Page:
21 FEBRUARY 1987, Page 30

Fetishism and sodomy

Jeffrey Meyers

THE GARDEN OF EDEN by Ernest Hemingway

Hamish Hamilton, £9.95

Hemingway's weaker novels, based on recycled rather than recent experience, are more autobiographically revealing than his greatest fiction. The Garden of Eden is not as good as Islands in the Stream, but it is worth reading for the oblique light it casts on Hemingway's second marriage (to Pauline Pfeiffer), his hair fetishism and his androgynous sexual --fantasies — though anyone who scans the novel for vivid descriptions of kinky sex will be seriously disappointed.

Hemingway began to write the novel at the beginning of 1946 — between For Whom the Bell Tolls and Across the River and into the Trees — completed 800 pages by June (the publishers state 'we have made some cuts', but the original manu- script was three times longer than the present version) and wisely decided it was not good enough to publish. The themes are strikingly similar to those of Fitz- gerald's Tender is the Night (1934): corrup- tion, guilt, adultery, lesbianism and mad- ness among narcissistic American expatri- ates, with too much money and nothing much to do, during the newly discovered summer season on the south coast of France in the 1920s. In contrast to Heming- way's earlier novels, the characters in The Garden of Eden are threatened by bore- dom instead of by war and by death.

Hemingway was always aroused by women's hair and considered it the quintes- sential erotic mark. He enjoyed watching women comb their long hair; he liked his wives to let their hair grow long and then cut it short, to change their hair styles and hair colour.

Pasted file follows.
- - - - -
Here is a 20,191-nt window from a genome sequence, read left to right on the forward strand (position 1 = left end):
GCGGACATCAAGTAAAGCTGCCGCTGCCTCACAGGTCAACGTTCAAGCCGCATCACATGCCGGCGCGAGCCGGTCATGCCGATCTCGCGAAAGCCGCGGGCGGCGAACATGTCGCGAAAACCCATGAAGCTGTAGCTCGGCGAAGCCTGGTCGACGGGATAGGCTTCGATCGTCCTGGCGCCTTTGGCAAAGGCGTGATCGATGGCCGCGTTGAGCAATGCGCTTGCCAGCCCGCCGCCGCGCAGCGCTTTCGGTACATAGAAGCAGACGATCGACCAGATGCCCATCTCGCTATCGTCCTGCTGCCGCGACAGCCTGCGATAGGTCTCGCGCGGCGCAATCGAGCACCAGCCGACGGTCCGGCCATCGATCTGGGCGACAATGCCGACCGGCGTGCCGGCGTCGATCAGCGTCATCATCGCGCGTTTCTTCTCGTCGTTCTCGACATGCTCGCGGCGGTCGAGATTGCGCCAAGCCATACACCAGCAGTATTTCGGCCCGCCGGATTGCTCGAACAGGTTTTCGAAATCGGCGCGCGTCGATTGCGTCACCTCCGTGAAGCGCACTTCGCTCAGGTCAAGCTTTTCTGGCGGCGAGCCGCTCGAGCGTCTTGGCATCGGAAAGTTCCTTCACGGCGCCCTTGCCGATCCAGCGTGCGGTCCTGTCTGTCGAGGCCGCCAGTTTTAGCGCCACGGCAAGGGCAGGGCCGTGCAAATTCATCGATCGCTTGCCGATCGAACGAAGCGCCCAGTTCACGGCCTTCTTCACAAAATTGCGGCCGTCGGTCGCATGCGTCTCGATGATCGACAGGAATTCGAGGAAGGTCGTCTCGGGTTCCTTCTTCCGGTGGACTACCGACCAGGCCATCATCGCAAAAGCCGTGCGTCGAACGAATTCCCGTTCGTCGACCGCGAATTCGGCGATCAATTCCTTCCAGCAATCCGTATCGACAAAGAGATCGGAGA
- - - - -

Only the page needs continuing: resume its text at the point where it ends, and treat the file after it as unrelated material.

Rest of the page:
In A Farewell to Arms, For Whom the Bell Tolls, Islands in the Stream and The Garden of Eden the lovers experiment with dyeing their hair the same colour and cut- ting it the same length in order to exchange sexual roles, merge their identities and complete their union.

The Garden of Eden is based on Hemingway's honeymoon with Pauline in May 1927 at Le Grau-du-Roi, then a colourful fishing village in the Camargue. David and Catherine Bourne at first lead an idyllic existence — tasting the pleasures of board, bottle, beach and bed. The conversation between the adored husband and the compliant consort is reminiscent of A Farewell to Arms. But like the characters in the novels of D. H. Lawrence, they long for something beyond sensual happiness and engage in a perverse sexual practice that is never precisely defined but seems to be sodomy. Catherine exclaims: 'I'm a girl. But now I'm a boy too and I can do anything.' Catherine has her hair cropped short like a boy's and persuades her reluctant hus- band to cut and dye his hair the same birch bright colour as hers. In May 1947, while working on this novel, Hemingway dyed his own hair a bright copper colour and then claimed he had mistaken the bottle for his wife's shampoo. After the Bournes meet a beautiful and vaguely sketched young woman, Marita, Catherine sleeps with her, urges Marita to sleep with him in order to arouse him and distract him from his work, and then becomes jealous of David's passion for the blank and passive girl. The love triangle — Hemingway's fantasy of keeping both his second and third wives — brings out the deep-rooted 'tensions in the Bournes' mar- riage: David's fear of corruption by Catherine's money and by his growing fame as a writer, his conflict between idleness and work, her jealousy of his writing, the wife apparently deferring to but actually attempting to destroy the husband, and his guilt about their sexual perversions. He refuses to sleep with both women at the same time and compares Catherine's strange tastes to 'getting tat- tooed or something'. The opposition of a bisexual Catholic woman and a heterosex- ual Puritan man is never resolved. Ger- trude Stein alluded to Hemingway's guilt- ridden midwestern morality when she cal- led him '90 per cent Rotarian'.